Last year was not my best. I was in a fog of self-pity. I was turning 50 and didn’t know how that had happened. I’d let go of my health and fitness when I’d stopped exercising (because I was officially OLD now and who cares) and, because of my sloth, I was at my personally allowed maximum density, and my clothes weren’t fitting right or at all. My sons were growing up and moving on, and it was an ever-present reminder that they are on their way out of our home and my job description and that I had no idea what my next career move is or can be. My therapist, the one who had changed my life with EMDR therapy, moved away. And my sister was having serious health issues that blindsided the whole family. I was relying on outside sources to provide happiness without doing the work on the inside that would make a difference. I was spending way too much time playing mindless games on my phone as a diversion tactic. I sat in bed way too often. I was cancelling plans to stay home and binge watch shows in my pajamas. I could not be bothered to care. And I was making things worse by convincing myself that there was no real reason for me to be depressed. Certainly there were people in the world who were far worse off than I was with my first-world, privileged-white-girl problems; therefore, my lazy, apathetic behavior was anathema to me and only produced more self-loathing.

After yesterday’s conversation, this morning I felt clarity and drive again. I woke up at 6 a.m. and began writing about our trip to Africa over Christmas break. I drove the kids to school and on the way home I got a further boost from this morning’s sing-along song, The Middle (full lyrics here) by Jimmy Eat World. I’ve heard this song a million times, but today it felt meant for me.

Hey
Don’t write yourself off yet
It’s only in your head you feel left out or looked down on
Just try your best
Try everything you can
And don’t you worry what they tell themselves when you’re away
It just takes some time
Little girl, you’re in the middle of the ride
Everything, everything will be just fine
Everything, everything will be all right

As soon as I arrived home, I saw a text from my friend, a continuation of our conversation from yesterday that essentially echoed the song lyrics that had finally reached my heart. I decided that the stars must be aligning. It’s the only explanation for how Regan at Alt Nation and my friend, Heather, would know exactly what I needed to hear this morning. I’d like to share, with permission, what Heather said to me because maybe you need to hear it too.

Life is short. We all know this. And one of the biggest parts of life is enjoyment. We all die, and most of us only leave behind a legacy to those the very closest to us. So we owe it to ourselves (whether we think we deserve it YET or not) to pursue what is driving us. To enjoy what gives us pleasure REGARDLESS of what we produce. Like [the band] Rush says, “The point of the journey is not to arrive.” You’re no less special than anyone else. You’re deserving to pursue what brings you enjoyment and to develop your God-given talents. Doesn’t matter if what you produce is earth shatteringly amazing!!! In fact, what you have already produced has touched people. But that’s not the point and that should not be the goal or the pressure. It’s okay to do something purely because you know it’s what is inside of you and it needs to come out. And on the days when that voice is yelling at you, you yell back! You say, “Hey, Evil Spawn Thought. Welcome. Welcome to my brain because I’m just gonna use you to fuel my enjoyment of what I’m doing because you help me be who I am. I overcome you daily and, though you mean it for my destruction, it’ll be used to make me an even stronger, richer person.”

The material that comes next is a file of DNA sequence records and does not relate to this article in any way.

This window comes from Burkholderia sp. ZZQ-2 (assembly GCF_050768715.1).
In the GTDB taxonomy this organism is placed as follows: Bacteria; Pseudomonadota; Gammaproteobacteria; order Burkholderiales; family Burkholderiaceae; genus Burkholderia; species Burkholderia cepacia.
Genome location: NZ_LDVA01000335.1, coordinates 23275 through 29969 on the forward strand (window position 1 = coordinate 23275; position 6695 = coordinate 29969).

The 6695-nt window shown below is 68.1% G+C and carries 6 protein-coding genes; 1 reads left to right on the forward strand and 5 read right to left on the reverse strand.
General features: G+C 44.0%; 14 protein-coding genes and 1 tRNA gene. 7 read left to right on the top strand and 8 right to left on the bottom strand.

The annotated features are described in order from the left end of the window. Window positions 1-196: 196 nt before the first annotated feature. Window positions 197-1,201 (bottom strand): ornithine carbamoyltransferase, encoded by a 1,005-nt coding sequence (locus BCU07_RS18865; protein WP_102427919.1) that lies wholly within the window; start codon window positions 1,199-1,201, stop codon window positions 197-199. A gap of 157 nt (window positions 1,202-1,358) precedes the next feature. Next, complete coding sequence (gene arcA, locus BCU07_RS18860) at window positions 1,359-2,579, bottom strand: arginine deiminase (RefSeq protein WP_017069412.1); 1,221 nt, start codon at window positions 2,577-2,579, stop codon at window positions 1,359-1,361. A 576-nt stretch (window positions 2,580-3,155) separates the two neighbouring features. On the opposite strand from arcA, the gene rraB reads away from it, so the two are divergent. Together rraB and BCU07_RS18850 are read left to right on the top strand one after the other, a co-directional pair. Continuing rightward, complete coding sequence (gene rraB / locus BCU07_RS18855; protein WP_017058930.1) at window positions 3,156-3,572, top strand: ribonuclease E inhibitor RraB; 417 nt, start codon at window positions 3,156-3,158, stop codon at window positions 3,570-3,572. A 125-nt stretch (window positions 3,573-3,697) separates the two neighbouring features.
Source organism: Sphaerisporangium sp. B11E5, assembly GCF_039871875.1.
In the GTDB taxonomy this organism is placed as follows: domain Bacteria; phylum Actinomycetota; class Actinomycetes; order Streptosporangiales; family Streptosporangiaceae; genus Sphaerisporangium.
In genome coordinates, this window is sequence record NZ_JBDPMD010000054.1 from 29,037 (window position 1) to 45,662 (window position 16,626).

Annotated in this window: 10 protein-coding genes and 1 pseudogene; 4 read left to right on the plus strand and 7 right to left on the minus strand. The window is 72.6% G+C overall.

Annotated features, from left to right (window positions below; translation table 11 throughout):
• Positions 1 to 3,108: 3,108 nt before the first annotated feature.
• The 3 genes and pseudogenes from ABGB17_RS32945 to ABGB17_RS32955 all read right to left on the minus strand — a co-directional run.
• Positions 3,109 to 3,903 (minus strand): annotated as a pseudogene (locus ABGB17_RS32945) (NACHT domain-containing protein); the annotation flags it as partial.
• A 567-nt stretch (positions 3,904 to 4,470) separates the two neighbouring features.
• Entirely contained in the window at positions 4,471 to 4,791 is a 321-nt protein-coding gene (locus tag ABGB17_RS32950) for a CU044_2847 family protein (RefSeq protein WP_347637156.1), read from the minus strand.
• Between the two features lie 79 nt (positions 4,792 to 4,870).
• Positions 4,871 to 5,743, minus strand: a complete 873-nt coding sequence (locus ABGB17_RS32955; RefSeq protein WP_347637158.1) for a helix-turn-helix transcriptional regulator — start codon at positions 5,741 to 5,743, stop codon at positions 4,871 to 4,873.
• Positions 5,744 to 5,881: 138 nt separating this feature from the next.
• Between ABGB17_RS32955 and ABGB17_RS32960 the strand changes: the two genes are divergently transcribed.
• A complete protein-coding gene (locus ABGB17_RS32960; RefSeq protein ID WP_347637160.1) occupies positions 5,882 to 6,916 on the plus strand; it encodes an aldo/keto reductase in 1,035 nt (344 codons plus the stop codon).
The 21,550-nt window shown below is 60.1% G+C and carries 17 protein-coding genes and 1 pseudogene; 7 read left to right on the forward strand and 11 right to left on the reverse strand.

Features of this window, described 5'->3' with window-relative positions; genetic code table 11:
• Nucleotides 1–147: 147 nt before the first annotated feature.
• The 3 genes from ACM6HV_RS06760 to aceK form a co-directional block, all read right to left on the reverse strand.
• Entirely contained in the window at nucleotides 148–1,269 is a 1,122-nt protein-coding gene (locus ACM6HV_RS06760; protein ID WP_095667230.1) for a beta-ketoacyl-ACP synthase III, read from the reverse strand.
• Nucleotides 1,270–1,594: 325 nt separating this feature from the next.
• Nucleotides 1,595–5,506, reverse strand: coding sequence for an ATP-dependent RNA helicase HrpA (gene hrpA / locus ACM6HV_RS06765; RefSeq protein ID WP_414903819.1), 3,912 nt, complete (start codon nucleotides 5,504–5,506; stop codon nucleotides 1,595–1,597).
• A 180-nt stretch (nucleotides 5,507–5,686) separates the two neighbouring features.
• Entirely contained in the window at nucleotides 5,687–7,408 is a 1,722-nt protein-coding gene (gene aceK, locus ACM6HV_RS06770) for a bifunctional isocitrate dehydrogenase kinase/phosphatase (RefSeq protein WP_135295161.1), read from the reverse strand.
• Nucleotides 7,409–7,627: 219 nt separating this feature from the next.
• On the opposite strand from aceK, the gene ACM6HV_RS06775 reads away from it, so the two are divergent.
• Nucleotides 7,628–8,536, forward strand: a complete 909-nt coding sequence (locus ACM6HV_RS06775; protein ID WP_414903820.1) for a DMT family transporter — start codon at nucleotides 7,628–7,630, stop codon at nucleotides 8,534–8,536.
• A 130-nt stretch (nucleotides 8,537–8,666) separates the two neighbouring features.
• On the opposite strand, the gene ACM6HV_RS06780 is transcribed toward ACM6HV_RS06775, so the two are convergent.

I printed out these words and I put them on my writing desk where I will see them daily. The fog of depression is lifting. After jettisoning some mental baggage that is no longer necessary to protect me, I am ready to move forward. Halle-fricking-lujah!

Last fall, I planted some bulbs, something I’ve eschewed doing thus far in my life because spring in Colorado is predictable in its unpredictability, and the first buds are often murdered by a heavy, wet snowstorm. But I decided to be bold and take a chance. Having never planted bulbs before, I followed the planting directions to the letter, depositing the future tulips 8″ below the surface. Yes. I measured. This spring, I waited. And I waited. As I saw flowers sprouting up in other people’s yards, my flower bed remained dormant. I began to wonder if they were ever going to grow. Perhaps I’d gotten a bum batch of bulbs? I watched that patch of dirt next to our patio like I was waiting for a million-dollar package to sprout up there. Every day I surveyed it with cautious optimism. I moved the mulch around looking for the tiniest inkling of life. And then, one day, a crocus popped up along the border. Not long after, some narcissus joined in. And at long last the tulip leaves began to push their way into the sun and follow suit. This morning, after weeks of anticipation, I could at last see the vibrant color of one tightly still-closed tulip. It had happened. I’d actually grown something.

Thinking about it now, in the light of the past twenty four hours, maybe that small garden plot was a sign for me too. Maybe it was never about growing something in particular. Perhaps it was always just about growing, however it happened.